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Milking the Nuts!

February 12, 2012

Milking the Almonds!

I have spoken before about making alternative milks and this is where you learn how. I have never been diagnosed with a dairy intolerance and nor have ever been an avid milk drinker but I do think that having a broader variety in our diet cannot be a bad thing. I use nut milk in shakes, smoothies & baking and no one knows the difference.

Milk to me, has always needed to be served ice-cold, or boiling hot, much to the chagrin of the local barista who refuses to overheat my milk despite my pleas. Must be a throw back to the old warm milk served at primary school days! Oh, and I forgot to mention, it needs to be chocolate flavoured!!

Many of my customers have a dairy intolerance which has opened my eyes to the world of milk alternatives, namely, soy, almond, rice, oat & even hazelnut.

As for soy, you either love it or hate it or pretend!! The soy milks available commercially all have added ingredients.

A well-known brand has listed on its panel:

Filtered Water, Whole Soy Beans (Min. 17%), Sugar, Sunflower Oil, Calcium Phosphate, Vegetable Gums (460, 407, 466), Colour (171), Sea Salt, Flavours, Food Acids (340, 331).

Homemade soy milk has 2 ingredients: soy beans & water, and tastes COMPLETELY different. (Although I still don’t like it, despite loving tofu & bean curd)

You will find similar additives in other milk alternatives and if you buy the tetrapak milks, they are ultra heat-treated and can be packaged in BPA lined cartons. YUK!

So all of this new-found information inspired me to make my own milk alternatives. I prefer (paleo friendly) cashew or almond or almond/sunflower mix or even coconut. Many of my customers make rice milk, oat milk and soy. Try it and see the difference for yourself.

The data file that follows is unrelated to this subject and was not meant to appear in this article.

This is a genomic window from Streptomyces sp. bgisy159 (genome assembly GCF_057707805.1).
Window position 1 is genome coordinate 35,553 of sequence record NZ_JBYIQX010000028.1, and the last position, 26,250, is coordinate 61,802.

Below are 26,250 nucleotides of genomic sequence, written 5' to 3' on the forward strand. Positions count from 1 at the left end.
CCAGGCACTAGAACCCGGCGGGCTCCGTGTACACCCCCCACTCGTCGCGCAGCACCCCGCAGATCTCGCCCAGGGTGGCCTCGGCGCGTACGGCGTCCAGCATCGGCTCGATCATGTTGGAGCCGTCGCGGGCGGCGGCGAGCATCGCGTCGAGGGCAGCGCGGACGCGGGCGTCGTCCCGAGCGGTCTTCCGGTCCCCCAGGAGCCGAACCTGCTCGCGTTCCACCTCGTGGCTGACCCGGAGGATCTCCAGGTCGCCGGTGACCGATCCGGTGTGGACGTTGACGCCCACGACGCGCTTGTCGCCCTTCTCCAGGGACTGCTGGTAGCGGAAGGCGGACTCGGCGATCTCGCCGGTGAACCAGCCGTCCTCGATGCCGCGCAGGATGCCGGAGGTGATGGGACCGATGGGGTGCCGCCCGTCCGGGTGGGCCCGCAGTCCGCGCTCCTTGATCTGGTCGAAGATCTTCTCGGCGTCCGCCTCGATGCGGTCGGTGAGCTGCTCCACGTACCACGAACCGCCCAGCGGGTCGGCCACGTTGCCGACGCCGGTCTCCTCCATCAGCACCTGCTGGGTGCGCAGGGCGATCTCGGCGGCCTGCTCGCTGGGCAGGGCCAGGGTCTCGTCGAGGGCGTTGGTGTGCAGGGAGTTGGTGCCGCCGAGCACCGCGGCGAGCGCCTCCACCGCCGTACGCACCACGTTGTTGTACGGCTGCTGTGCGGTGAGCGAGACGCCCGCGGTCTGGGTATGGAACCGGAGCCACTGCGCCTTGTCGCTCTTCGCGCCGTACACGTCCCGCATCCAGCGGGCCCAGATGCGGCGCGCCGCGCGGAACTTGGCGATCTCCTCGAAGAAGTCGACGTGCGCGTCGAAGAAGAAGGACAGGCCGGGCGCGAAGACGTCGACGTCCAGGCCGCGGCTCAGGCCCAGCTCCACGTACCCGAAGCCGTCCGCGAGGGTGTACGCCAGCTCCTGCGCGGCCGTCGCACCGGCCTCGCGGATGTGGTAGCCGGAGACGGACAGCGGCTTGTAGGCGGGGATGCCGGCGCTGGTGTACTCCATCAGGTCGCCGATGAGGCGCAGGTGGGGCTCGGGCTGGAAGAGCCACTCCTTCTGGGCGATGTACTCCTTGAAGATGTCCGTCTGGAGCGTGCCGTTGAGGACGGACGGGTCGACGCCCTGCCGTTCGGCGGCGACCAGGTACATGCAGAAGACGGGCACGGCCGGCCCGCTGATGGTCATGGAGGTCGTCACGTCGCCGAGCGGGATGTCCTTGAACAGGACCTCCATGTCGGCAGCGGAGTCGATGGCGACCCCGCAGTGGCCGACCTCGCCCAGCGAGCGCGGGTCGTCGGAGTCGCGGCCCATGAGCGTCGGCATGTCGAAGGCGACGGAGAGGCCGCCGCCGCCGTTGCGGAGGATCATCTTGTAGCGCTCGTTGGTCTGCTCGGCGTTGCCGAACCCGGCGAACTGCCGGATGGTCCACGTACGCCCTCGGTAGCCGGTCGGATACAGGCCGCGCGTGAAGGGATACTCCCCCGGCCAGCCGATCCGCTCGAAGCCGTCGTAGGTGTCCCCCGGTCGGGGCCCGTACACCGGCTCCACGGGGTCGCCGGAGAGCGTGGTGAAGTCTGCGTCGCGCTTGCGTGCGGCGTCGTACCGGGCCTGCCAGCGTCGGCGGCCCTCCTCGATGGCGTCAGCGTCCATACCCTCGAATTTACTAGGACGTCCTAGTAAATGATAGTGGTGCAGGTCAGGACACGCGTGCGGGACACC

150g raw almonds soaked in water over night.

Change the water a few times if you remember. I use raw almonds which make the milk slightly grey in colour, you can use blanched almonds which will give you a whiter milk – I am just lazy!

Drain & rinse the almonds and blitz in the TM with a MC of water on SP 10 for 1 minute. Lots of people I know like to add a couple of dates for sweetness and/or a pinch of salt but I don’t.

Add 500g water and blitz on SP 9 for 1 minute.

Add another 500g of water – give or take 100g – this is up to you, whether you prefer your milk thicker or thinner.

Pour through a nut bag and squeeze the solids to extract as much milk as you can. The resulting solid waste looks like this:

Solids left after draining the nut milk are called “chana”

You will get more chana from soy & oat milks and less (almost none) from cashews. It varies from nut to nut!

As I hate to waste anything, I crumble this chana onto an oven tray and slow roast it to dry it out for an hour or so. Be careful not to have the oven too hot – 120°C is enough, or it will burn.

I then throw it back into a clean, dry TM and end up with this:

Dried Chana

I use the chana in smoothies, cakes & breads. It doesn’t have much nutritional value as it has all been squeezed out, but it is a good source of natural fibre.

Let me know what milk alternatives you like to make. If you have any questions about it, leave me a comment and I will do my best…
5 Comments leave one →
  1. Sharon permalink
    January 21, 2013 8:23 pm

    Do you have a recipe for oat milk? It’s not something I have had success with, making it myself. Any help would be greatly appreciated! Thanks

    • January 28, 2013 11:11 am

      Hi Sharon

      I havent made oat milk but if you head over to quirky jo, I am sure she will have a recipe!


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